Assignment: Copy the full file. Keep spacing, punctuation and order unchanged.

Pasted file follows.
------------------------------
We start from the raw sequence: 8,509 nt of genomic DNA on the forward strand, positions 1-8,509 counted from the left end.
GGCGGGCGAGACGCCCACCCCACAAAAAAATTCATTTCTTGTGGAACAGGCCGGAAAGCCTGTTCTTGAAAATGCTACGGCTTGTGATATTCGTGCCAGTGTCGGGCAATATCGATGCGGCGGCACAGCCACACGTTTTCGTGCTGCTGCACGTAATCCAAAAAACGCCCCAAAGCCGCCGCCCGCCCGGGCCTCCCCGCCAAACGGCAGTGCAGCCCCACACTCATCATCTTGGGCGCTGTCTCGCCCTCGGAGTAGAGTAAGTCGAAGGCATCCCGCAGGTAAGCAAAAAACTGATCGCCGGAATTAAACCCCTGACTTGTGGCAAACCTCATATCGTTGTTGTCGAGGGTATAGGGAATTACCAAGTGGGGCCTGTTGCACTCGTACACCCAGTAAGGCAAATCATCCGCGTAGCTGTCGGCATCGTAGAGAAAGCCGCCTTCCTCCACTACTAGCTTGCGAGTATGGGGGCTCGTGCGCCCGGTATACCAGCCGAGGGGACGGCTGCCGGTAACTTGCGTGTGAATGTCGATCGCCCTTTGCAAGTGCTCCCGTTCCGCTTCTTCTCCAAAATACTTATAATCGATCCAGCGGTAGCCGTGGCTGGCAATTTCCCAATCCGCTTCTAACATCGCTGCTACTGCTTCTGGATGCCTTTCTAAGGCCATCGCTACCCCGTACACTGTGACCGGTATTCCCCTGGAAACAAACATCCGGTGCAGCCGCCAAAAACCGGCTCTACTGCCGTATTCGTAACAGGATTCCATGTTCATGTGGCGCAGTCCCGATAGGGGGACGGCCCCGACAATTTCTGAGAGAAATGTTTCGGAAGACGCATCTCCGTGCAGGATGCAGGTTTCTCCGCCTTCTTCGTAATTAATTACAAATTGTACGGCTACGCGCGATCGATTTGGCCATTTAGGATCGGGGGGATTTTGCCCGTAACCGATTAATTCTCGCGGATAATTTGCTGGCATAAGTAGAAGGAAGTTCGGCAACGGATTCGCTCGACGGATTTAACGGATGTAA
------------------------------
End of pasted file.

We start from the raw sequence: 8,509 nt of genomic DNA on the forward strand, positions 1-8,509 counted from the left end.
GGCGGGCGAGACGCCCACCCCACAAAAAAATTCATTTCTTGTGGAACAGGCCGGAAAGCCTGTTCTTGAAAATGCTACGGCTTGTGATATTCGTGCCAGTGTCGGGCAATATCGATGCGGCGGCACAGCCACACGTTTTCGTGCTGCTGCACGTAATCCAAAAAACGCCCCAAAGCCGCCGCCCGCCCGGGCCTCCCCGCCAAACGGCAGTGCAGCCCCACACTCATCATCTTGGGCGCTGTCTCGCCCTCGGAGTAGAGTAAGTCGAAGGCATCCCGCAGGTAAGCAAAAAACTGATCGCCGGAATTAAACCCCTGACTTGTGGCAAACCTCATATCGTTGTTGTCGAGGGTATAGGGAATTACCAAGTGGGGCCTGTTGCACTCGTACACCCAGTAAGGCAAATCATCCGCGTAGCTGTCGGCATCGTAGAGAAAGCCGCCTTCCTCCACTACTAGCTTGCGAGTATGGGGGCTCGTGCGCCCGGTATACCAGCCGAGGGGACGGCTGCCGGTAACTTGCGTGTGAATGTCGATCGCCCTTTGCAAGTGCTCCCGTTCCGCTTCTTCTCCAAAATACTTATAATCGATCCAGCGGTAGCCGTGGCTGGCAATTTCCCAATCCGCTTCTAACATCGCTGCTACTGCTTCTGGATGCCTTTCTAAGGCCATCGCTACCCCGTACACTGTGACCGGTATTCCCCTGGAAACAAACATCCGGTGCAGCCGCCAAAAACCGGCTCTACTGCCGTATTCGTAACAGGATTCCATGTTCATGTGGCGCAGTCCCGATAGGGGGACGGCCCCGACAATTTCTGAGAGAAATGTTTCGGAAGACGCATCTCCGTGCAGGATGCAGGTTTCTCCGCCTTCTTCGTAATTAATTACAAATTGTACGGCTACGCGCGATCGATTTGGCCATTTAGGATCGGGGGGATTTTGCCCGTAACCGATTAATTCTCGCGGATAATTTGCTGGCATAAGTAGAAGGAAGTTCGGCAACGGATTCGCTCGACGGATTTAACGGATGTAA